University of Virginia to Launch a Crowdsourced Transcription Effort of Julian Bond’s Papers

Julian Bond, the civil rights icon who taught at the University of Virginia for two decades, died in 2015. Now the university has mounted an effort to make his collection of papers, speeches, and other documents available to the world through a crowdsourced transcription effort, which will be the first step in the creation of an online digital archive.

On August 15, individuals who join the transcription effort will be asked to go to five locations in Charlottesville where they will transcribe some of Bond’s speeches. People interested in participating in the transcription effort will also be able to contribute to the project online.

Deborah McDowell, Alice Griffin Professor of English at the University of Virginia, stated that “Bond’s speeches, in particular, illuminate much about the history and challenges of social struggle and political activism. This new project, designed to collect these speeches in one place, represents one example of what we hope will be an ongoing and mutually beneficial collaboration on digital humanities projects across the university.”

Professor Bond was born in Nashville. At the age of 5, he moved with his family to Pennsylvania when his father was named president of Lincoln University.

After high school, Julian Bond enrolled at Morehouse College in Atlanta. There, he was a leader of the Student Nonviolent Coordinating Committee. In 1961, Bond dropped out of college to devote all of his energies to the civil rights movement. He later returned to Morehouse to earn his bachelor’s degree in 1971.

In 1965, Bond was elected to the Georgia House of Representatives and served for 20 years in the state legislature. In 1971, he was a co-founder of the Southern Poverty Law Center in Montgomery, Alabama, and remained on the center’s board of directors until his death.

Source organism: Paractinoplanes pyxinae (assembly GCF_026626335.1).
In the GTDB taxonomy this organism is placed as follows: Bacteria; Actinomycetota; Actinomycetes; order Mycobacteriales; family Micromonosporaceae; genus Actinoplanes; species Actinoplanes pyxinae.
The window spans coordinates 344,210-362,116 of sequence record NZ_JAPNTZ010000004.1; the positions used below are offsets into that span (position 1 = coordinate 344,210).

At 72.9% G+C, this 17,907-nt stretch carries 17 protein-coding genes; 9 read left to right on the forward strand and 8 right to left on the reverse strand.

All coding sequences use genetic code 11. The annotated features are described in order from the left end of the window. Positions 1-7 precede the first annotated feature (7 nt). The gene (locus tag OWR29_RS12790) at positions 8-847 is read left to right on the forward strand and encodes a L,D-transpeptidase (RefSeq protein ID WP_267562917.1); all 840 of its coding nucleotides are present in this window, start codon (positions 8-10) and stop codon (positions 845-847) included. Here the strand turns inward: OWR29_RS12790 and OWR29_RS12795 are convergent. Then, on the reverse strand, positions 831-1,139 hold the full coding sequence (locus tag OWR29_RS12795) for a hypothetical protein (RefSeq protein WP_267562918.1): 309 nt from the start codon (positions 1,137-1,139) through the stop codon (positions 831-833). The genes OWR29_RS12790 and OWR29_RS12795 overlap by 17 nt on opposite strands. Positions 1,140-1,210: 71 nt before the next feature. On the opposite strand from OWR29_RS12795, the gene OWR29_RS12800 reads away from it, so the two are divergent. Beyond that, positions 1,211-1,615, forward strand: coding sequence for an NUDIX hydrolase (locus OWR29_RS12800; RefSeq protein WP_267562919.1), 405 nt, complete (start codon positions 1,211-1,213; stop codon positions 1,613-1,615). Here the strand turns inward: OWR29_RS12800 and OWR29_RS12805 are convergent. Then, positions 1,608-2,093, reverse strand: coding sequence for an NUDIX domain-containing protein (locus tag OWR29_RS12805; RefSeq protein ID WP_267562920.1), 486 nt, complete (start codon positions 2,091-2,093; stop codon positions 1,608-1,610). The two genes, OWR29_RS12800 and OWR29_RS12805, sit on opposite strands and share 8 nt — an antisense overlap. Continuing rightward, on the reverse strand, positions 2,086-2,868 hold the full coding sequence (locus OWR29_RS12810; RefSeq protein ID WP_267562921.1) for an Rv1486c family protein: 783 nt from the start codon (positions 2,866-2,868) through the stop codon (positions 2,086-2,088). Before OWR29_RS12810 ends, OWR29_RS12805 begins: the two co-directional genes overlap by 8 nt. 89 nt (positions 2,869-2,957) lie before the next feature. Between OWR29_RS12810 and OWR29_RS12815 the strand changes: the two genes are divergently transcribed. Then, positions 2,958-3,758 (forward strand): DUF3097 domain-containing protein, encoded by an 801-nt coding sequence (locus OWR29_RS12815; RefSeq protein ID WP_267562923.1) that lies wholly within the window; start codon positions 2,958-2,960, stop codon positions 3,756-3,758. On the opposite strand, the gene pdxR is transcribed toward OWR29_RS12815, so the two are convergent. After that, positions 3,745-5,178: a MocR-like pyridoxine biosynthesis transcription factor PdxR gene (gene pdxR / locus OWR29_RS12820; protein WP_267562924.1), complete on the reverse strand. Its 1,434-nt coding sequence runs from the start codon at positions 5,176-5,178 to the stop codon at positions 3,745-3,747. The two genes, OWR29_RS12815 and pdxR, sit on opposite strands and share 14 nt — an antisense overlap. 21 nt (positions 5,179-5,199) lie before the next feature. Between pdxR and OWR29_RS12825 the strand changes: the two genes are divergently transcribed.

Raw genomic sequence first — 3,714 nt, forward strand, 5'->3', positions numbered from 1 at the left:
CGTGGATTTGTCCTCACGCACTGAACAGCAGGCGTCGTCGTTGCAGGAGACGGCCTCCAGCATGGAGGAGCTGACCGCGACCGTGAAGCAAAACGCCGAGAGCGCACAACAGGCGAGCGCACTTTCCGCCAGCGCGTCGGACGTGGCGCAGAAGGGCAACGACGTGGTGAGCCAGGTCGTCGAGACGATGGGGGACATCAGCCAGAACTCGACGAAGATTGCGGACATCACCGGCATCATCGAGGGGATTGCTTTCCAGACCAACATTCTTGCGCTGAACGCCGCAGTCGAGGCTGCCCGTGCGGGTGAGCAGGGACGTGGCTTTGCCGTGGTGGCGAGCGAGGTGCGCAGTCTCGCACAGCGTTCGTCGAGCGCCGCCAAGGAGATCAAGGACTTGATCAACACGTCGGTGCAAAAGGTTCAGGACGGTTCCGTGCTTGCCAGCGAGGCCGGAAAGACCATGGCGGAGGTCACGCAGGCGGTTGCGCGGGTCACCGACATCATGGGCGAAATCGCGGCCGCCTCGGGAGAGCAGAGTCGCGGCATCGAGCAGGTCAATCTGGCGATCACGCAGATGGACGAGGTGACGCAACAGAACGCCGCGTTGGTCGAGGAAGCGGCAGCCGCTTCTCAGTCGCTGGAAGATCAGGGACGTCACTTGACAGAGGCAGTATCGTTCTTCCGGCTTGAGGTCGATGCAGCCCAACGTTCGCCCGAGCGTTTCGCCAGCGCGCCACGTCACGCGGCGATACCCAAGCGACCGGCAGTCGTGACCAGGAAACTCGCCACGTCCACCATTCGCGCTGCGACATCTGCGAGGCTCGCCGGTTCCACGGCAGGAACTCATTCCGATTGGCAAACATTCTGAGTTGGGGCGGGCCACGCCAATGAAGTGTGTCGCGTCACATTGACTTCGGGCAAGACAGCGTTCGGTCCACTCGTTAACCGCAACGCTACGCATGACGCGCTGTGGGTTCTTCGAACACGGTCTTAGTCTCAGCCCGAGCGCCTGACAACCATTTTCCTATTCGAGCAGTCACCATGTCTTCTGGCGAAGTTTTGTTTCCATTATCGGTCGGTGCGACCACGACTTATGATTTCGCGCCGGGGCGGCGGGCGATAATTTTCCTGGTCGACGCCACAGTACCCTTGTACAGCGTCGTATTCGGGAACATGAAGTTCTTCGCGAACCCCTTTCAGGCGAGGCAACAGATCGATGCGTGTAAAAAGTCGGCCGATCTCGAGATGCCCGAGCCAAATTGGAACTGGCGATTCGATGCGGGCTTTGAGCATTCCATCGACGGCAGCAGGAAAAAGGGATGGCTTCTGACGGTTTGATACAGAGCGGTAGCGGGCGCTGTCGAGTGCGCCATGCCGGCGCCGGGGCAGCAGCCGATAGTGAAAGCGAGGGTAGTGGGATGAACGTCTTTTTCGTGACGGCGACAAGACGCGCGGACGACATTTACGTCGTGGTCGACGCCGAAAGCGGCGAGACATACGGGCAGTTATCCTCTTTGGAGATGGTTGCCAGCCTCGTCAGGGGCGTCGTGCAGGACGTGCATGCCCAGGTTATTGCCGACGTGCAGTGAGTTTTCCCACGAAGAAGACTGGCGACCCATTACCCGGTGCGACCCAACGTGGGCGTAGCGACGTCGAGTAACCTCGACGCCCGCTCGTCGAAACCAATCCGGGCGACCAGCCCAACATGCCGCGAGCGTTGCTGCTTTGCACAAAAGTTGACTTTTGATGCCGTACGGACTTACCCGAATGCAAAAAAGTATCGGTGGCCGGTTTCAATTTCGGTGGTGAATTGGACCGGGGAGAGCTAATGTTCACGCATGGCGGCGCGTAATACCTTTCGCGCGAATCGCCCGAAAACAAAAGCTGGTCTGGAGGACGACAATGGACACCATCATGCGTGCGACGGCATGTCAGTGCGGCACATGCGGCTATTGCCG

In 1998, Professor Bond was elected chair of the National Association for the Advancement of Colored People and continued in that role until 2010. He taught history at the University of Virginia for 20 years, retiring in 2012.

Teresa A. Sullivan, president of the University of Virginia, said that “Julian Bond made significant contributions to the University of Virginia, teaching thousands of our students while serving as a mentor and role model for all of us. As a driving force for social change for more than a half-century, he had an extraordinary impact on our university, our community and our nation.”

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  1. I’d be honored to help although I live in WA State – I was at Prof. Bond’s presentation on jazz and the societal impacts in C’ville at my 30th reunion for UVA. What a great man and humanitarian

  2. I took an Oral Histories of the Civil Rights Movement class with Professor Bond at American University soon before he passed. He taught us so much, and had us each interview someone in the civil rights movement, and then transcribe that interview. That is to say, I know how important this transcription project is! I would love to help online in anyway that I can.

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